The state and the market-based media should think of encouraging the journalists, writers, and scholars from the communities having less representation at present.
Speaking at the function Dalit leader and writer Parshuram Ramtel more articles should be published on contemporary Dalit issues. He said such progressive write-ups should interfere and create pressure on society against the existing inhumane discrimination.
Another writer and Dalit leader Ganesh Bishwokarma said there was no encouragement from the intellectual community to write on Dalit issues. He said the issues of the poor and citizens fighting against poverty should get space in the media.
Writer and lecturer of Tribhuvan University Dr. Tara Lal Shrestha said even capable people have to face suppression if they raise the issues of Janatati and Dalits. He said he has been advocating for Dalit liberation and their political and social rights in his articles and books.
While writer Dhan Kumari Sunar said the physical presence of Dalits in media is a must to ensure better coverage. Writer and Human Rights activist Sushil Bishwokarma said there are many agendas in the Dalit community besides caste-based discrimination and untouchability which needs to be explored. He further said writers should study a lot and translate from different languages, which is lacking in Nepal.
Another writer and researcher JB Bishwokarma says there are lots of possibilities if the writers work hard and produce quality articles. “In some cases the articles of non-Dalit writers were more qualitative than that of Dalit writers,” he said. “There is a need for encouragement to the writers who produce quality works.”
Addressing the function chairperson of the Jagaran Media Centre, Kamal Bishwokarma said Dalit issues need prominent space in the media and she requested both the writers from Dalits and non-Dalit communities to raise their voices on Dalit issues strongly.
However, some writers and journalists including Gokarna Bhatta, Shiva Hari Gyawali, Ghambar Nepali, Dinesh Pantha, Arjun Bishworkarma, Santosh Pariyar, and Keshav Bhul said the articles and news on Dalit issues need to be prioritized. They, however, said the Dalit issues could also be disseminated to a broader audience through alternative online news portals and social media even if mainstream media ignored them.
Biru Nepali, KATHMANDU, AUGUST 4: A book that incorporates a dozen of incidents of Dalit human rights violations was released amid a function here in Kathmandu on Thursday.
The book entitled ‘Nyayako pahunchma Dalit?’– Access to Justice for Dalit–edited by Bhim Bahadur BK, Biru Nepali, and Krishna Darnal was jointly launched by chairman of the parliamentary Law, Justice and Human Rights Committee Krishna Bhakta Pokharel and Devraj Bishworkarm, chairman of National Dalit Commission.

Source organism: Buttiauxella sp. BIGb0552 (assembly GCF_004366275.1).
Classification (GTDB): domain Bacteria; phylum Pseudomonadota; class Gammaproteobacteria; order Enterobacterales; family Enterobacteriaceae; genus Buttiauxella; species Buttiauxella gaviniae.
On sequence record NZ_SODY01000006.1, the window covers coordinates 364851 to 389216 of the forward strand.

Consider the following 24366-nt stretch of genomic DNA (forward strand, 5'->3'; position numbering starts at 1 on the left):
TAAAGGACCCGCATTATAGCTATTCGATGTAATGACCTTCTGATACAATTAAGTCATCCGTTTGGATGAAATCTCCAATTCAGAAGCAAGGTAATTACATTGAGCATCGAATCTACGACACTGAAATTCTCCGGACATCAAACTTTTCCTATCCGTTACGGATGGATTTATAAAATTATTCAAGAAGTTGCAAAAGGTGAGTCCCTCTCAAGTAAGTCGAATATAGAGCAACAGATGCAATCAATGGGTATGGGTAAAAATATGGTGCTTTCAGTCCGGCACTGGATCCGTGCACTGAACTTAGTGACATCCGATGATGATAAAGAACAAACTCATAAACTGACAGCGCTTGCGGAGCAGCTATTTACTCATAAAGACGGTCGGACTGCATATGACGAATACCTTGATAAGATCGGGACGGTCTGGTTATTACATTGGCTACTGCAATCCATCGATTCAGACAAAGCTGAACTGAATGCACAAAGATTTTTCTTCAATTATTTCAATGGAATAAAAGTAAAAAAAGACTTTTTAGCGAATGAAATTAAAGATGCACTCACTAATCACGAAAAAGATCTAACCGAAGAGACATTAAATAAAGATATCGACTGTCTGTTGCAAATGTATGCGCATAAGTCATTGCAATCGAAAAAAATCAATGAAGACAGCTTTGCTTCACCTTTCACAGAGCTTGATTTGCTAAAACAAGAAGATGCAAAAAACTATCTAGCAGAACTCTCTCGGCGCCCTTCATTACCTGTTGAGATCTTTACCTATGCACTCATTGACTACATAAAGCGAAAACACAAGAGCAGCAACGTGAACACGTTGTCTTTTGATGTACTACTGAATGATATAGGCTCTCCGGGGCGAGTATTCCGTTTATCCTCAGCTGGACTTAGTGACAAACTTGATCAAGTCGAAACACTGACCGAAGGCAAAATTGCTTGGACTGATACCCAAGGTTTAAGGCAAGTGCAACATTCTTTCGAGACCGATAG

The book published by Jagaran Media Centre has incorporated the incidents of human rights violations of Dalit and marginalized communities.
Despite the fact that Nepal’s constitution has guaranteed dignified life for all its citizens as under the fundamental rights section Article 24 has guaranteed rights against caste-based discrimination and Article 40 has provisioned rights for Dalits, many Dalits are killed just because they were born in a Dalit family.
Pokharel admitted that the people of Dalit community are still facing caste-based discrimination just because of the social norms and values. He said such discrimination cannot be wiped out unless they are brought to stern legal action and punishment.
Chairperson of the Directive Principles, Policy and Responsibilities Implementation and Monitoring Committee Nira Devi Jairu said despite being the best constitution in the world Nepal is witnessing an increase in killings due to the caste system because the implementation of laws was very weak.
Chairman of the National Dalit Commission Bishwokarma said everyone should unite against injustice. He also requested all the Dalit and non-Dalit lawmakers to raise their voices in favour of Dalits at the Parliament.
Addressing the function, senior advocate Dinesh Tripathi said the authorities tend to end serious human rights violations through agreement.
Dalit rights activist Ganesh Bishwokarma said the incidents against Dalits were discouraged from registering by the people in the high-level government authorities which is a matter of serious concern.
At the function, senior journalist and litterateur Kedar Sharma called for the need of non-Dalits to raise the issues of Dalit and it is essential for both communities to cooperate to end the ongoing discrimination against a significant chunk of the society.
Chairperson of the Dalit Women’s Association Kala Swornakar said there is a need of pressure from the citizens level to ensure the human rights of all the people.
Writer and researcher JB Bishwokarma said Nepal’s adjudication system and justice administration failed to act responsibly on the incidents of discrimination and atrocities faced by Dalit community.
Chairperson of the Jagaran Media Centre Kamala Bishworkarma said the book has only incorporated one or two reports of all seven provinces of the country just as a representation. She said it is essential for everyone to focus on bringing change in practice instead of preaching about ending the existing discrimination in our society.